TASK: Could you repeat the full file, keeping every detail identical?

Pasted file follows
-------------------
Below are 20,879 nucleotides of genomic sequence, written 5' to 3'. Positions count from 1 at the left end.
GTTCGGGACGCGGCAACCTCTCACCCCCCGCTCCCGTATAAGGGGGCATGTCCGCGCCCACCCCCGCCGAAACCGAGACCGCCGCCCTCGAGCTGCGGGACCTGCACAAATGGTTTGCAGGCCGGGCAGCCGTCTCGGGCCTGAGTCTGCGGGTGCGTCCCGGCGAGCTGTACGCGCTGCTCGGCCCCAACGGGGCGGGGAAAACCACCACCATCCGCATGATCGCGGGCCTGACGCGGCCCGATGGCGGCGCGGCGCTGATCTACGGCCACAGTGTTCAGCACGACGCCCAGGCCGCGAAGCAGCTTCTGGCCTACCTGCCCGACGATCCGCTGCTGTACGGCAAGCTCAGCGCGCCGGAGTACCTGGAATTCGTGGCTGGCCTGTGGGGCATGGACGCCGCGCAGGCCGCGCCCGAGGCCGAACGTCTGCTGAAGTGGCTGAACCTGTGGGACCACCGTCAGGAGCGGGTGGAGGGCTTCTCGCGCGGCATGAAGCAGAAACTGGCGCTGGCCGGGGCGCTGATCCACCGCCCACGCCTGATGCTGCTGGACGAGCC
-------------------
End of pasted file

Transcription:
Below are 20,879 nucleotides of genomic sequence, written 5' to 3'. Positions count from 1 at the left end.
GTTCGGGACGCGGCAACCTCTCACCCCCCGCTCCCGTATAAGGGGGCATGTCCGCGCCCACCCCCGCCGAAACCGAGACCGCCGCCCTCGAGCTGCGGGACCTGCACAAATGGTTTGCAGGCCGGGCAGCCGTCTCGGGCCTGAGTCTGCGGGTGCGTCCCGGCGAGCTGTACGCGCTGCTCGGCCCCAACGGGGCGGGGAAAACCACCACCATCCGCATGATCGCGGGCCTGACGCGGCCCGATGGCGGCGCGGCGCTGATCTACGGCCACAGTGTTCAGCACGACGCCCAGGCCGCGAAGCAGCTTCTGGCCTACCTGCCCGACGATCCGCTGCTGTACGGCAAGCTCAGCGCGCCGGAGTACCTGGAATTCGTGGCTGGCCTGTGGGGCATGGACGCCGCGCAGGCCGCGCCCGAGGCCGAACGTCTGCTGAAGTGGCTGAACCTGTGGGACCACCGTCAGGAGCGGGTGGAGGGCTTCTCGCGCGGCATGAAGCAGAAACTGGCGCTGGCCGGGGCGCTGATCCACCGCCCACGCCTGATGCTGCTGGACGAGCC